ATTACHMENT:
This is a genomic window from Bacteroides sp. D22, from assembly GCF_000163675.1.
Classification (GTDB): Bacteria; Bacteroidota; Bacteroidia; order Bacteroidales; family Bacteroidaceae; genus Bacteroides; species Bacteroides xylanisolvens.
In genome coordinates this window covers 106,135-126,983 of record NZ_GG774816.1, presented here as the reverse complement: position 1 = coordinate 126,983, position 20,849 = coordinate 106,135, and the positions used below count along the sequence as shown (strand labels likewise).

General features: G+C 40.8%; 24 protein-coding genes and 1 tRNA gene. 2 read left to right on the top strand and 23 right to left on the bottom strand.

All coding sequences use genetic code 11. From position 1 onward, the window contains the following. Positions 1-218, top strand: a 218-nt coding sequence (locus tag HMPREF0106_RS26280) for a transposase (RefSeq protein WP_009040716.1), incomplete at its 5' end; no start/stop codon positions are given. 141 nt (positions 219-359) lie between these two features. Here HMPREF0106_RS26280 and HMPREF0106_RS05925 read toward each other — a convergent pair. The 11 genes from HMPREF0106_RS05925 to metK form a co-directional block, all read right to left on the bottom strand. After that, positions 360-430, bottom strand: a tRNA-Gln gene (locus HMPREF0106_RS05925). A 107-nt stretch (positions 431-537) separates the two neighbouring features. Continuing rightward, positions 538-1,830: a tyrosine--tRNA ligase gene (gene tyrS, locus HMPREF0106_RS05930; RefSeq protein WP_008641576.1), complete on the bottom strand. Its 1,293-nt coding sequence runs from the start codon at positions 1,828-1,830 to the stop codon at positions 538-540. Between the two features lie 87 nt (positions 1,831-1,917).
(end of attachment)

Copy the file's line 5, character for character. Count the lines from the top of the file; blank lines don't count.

All coding sequences use genetic code 11. From position 1 onward, the window contains the following. Positions 1-218, top strand: a 218-nt coding sequence (locus tag HMPREF0106_RS26280) for a transposase (RefSeq protein WP_009040716.1), incomplete at its 5' end; no start/stop codon positions are given. 141 nt (positions 219-359) lie between these two features. Here HMPREF0106_RS26280 and HMPREF0106_RS05925 read toward each other — a convergent pair. The 11 genes from HMPREF0106_RS05925 to metK form a co-directional block, all read right to left on the bottom strand. After that, positions 360-430, bottom strand: a tRNA-Gln gene (locus HMPREF0106_RS05925). A 107-nt stretch (positions 431-537) separates the two neighbouring features. Continuing rightward, positions 538-1,830: a tyrosine--tRNA ligase gene (gene tyrS, locus HMPREF0106_RS05930; RefSeq protein WP_008641576.1), complete on the bottom strand. Its 1,293-nt coding sequence runs from the start codon at positions 1,828-1,830 to the stop codon at positions 538-540. Between the two features lie 87 nt (positions 1,831-1,917).